Sponsor Blog: Travel with Black & White Cabs

Travel in Medieval Times compared to today

Black & White Cabs LogoMany people wouldn’t think twice about travelling over 50kms for work or for fun things to do on the weekend (like driving from Brisbane CBD to Abbey Museum). But for those in the Middle Ages, travel was an arduous task and only undertaken out of necessity.

So what was it like travelling back then?

It was not unusual for people of all classes to travel in the Middle Ages. The Romans had built a network of roads across their empire, but these were the only roads and by the Middle Ages they were in poor condition and unusable in inclement weather. They were useful for walking – especially for marching soldiers, but the decay of the stone paths made it difficult for wagons pulled by oxen and mules to traverse. Buying these animals was also relatively expensive and it was costly to keep them well fed along with maintaining the carts and wagons too.

How far did people travel?

Because of this even travelling up to 10 kilometres in a day was demanding although on some occasions people were known to have travelled on average 25 kilometres a day and messengers up to 60. However the majority of people at the time were not likely to travel any further than 100 kilometres from their home. With most of the Roman roads being damaged until their eventual repair in the 13th century many messengers and envoys travelled long distances by horse back. Kings travelled frequently as they were required to showcase their power and wealth especially in feudal times they often travelled in order to make their presence known.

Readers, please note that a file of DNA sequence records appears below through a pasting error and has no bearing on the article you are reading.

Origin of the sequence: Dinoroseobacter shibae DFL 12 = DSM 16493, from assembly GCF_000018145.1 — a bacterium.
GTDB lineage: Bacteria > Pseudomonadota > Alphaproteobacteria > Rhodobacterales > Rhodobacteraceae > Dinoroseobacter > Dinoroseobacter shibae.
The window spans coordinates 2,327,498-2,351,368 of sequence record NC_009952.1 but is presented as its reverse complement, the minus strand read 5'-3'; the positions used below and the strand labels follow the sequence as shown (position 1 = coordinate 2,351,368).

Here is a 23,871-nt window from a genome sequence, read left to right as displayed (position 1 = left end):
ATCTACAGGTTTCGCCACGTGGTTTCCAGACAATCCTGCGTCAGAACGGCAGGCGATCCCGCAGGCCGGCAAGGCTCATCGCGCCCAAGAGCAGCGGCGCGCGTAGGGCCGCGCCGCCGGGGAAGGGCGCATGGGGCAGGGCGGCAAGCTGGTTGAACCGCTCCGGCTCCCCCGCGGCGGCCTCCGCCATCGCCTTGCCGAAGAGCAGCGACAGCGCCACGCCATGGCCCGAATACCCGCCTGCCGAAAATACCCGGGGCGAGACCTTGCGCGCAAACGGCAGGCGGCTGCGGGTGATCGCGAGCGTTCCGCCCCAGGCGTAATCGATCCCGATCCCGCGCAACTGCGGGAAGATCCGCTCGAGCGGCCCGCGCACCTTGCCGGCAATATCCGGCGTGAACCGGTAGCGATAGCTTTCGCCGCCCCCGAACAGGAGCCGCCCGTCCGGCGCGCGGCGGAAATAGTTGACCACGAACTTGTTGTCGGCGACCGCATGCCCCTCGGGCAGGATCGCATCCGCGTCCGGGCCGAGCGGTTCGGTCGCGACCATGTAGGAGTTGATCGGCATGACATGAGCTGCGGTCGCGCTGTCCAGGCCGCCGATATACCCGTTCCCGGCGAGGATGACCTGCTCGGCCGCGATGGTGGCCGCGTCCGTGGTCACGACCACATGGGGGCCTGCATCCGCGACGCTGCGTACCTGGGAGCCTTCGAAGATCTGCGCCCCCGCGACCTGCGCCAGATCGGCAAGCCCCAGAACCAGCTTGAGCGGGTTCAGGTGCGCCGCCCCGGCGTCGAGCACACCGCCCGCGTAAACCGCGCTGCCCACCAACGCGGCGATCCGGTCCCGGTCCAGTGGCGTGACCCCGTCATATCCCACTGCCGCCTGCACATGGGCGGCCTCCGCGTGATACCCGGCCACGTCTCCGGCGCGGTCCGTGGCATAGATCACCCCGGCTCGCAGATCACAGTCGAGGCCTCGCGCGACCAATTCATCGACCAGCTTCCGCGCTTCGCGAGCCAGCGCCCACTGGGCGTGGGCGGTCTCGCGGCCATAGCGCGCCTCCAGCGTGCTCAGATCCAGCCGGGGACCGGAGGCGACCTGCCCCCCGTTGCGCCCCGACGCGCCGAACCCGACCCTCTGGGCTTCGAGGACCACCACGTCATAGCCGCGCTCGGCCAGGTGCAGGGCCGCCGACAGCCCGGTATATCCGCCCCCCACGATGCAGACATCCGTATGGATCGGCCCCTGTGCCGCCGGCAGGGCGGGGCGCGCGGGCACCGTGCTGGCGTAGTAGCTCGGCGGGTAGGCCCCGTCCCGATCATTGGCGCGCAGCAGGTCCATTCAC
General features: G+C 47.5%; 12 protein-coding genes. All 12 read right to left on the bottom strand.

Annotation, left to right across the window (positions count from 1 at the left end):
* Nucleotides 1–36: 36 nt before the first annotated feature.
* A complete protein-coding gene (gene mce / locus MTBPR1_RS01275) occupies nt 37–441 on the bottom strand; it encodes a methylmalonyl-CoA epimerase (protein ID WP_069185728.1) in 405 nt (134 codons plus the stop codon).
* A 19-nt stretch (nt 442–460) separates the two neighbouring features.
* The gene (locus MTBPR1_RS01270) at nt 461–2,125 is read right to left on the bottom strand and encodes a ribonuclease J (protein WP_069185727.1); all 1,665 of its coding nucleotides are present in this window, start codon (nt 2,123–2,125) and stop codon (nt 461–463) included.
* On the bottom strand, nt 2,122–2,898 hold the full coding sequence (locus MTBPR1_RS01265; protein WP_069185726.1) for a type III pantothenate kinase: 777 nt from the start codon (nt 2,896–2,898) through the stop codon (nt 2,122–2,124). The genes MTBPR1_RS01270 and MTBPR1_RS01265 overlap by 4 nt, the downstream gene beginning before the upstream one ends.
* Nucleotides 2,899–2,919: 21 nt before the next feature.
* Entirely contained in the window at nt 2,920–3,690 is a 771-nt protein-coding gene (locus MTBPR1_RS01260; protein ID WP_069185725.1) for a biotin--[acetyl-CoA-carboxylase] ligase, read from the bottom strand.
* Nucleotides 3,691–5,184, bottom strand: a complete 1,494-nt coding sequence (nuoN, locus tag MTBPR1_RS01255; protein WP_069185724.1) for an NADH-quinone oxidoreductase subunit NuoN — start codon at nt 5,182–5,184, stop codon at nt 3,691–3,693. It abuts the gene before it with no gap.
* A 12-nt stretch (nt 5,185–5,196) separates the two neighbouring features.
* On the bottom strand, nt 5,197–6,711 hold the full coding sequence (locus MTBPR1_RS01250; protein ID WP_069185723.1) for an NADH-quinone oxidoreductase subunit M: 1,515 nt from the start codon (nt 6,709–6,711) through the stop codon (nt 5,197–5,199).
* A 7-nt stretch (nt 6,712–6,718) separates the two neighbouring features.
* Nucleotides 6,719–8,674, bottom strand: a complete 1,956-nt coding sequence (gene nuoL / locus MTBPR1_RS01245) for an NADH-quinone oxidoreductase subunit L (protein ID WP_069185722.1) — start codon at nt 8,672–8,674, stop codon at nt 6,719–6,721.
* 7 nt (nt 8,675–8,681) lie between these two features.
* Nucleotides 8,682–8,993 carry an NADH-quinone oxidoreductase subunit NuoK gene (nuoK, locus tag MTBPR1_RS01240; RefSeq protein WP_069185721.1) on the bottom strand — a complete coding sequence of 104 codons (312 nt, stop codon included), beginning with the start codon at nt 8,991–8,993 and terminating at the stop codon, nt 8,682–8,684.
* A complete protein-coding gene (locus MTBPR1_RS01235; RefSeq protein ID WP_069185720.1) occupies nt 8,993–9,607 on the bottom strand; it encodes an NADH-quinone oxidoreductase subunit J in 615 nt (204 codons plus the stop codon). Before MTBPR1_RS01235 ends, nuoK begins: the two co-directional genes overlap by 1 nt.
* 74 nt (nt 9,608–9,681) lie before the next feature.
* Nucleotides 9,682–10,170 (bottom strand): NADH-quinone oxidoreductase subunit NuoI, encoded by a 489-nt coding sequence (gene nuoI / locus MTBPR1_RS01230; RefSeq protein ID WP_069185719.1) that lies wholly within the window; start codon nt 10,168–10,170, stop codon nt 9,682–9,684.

Why all the effort?

Aside from royalty and military, most travellers at the time were merchants, messengers, tax collectors and pilgrims. Politics, religion and trade were the main reasons anyone travelled and it was as expensive as it was difficult. Most of the travelling was religious such as pilgrimages and crusades. Along with carts and wagons, saddlebags were commonplace using horses, donkeys or mules to avoid fatigue. Farmers also travelled to markets in the closest villages to sell their products and peasants often undertook pilgrimages to holy places as it was believed praying at these sites meant a greater chance of going to heaven. Nobles often arranged hospitality amongst each other making sure to send messengers to announce their impending arrival while inns became more common for travellers that could afford it.

Grab a lift

Thanks to modern roads and technologies, travelling between locations is more accessible than ever. Travelling to and from Abbey is easy with taxi services like Black & White Cabs to drop you right on the medieval doorstep. Head to their website, app or give the team a call on 133 222 to book your pre and post Abbey Medieval Festival ride.

 

 

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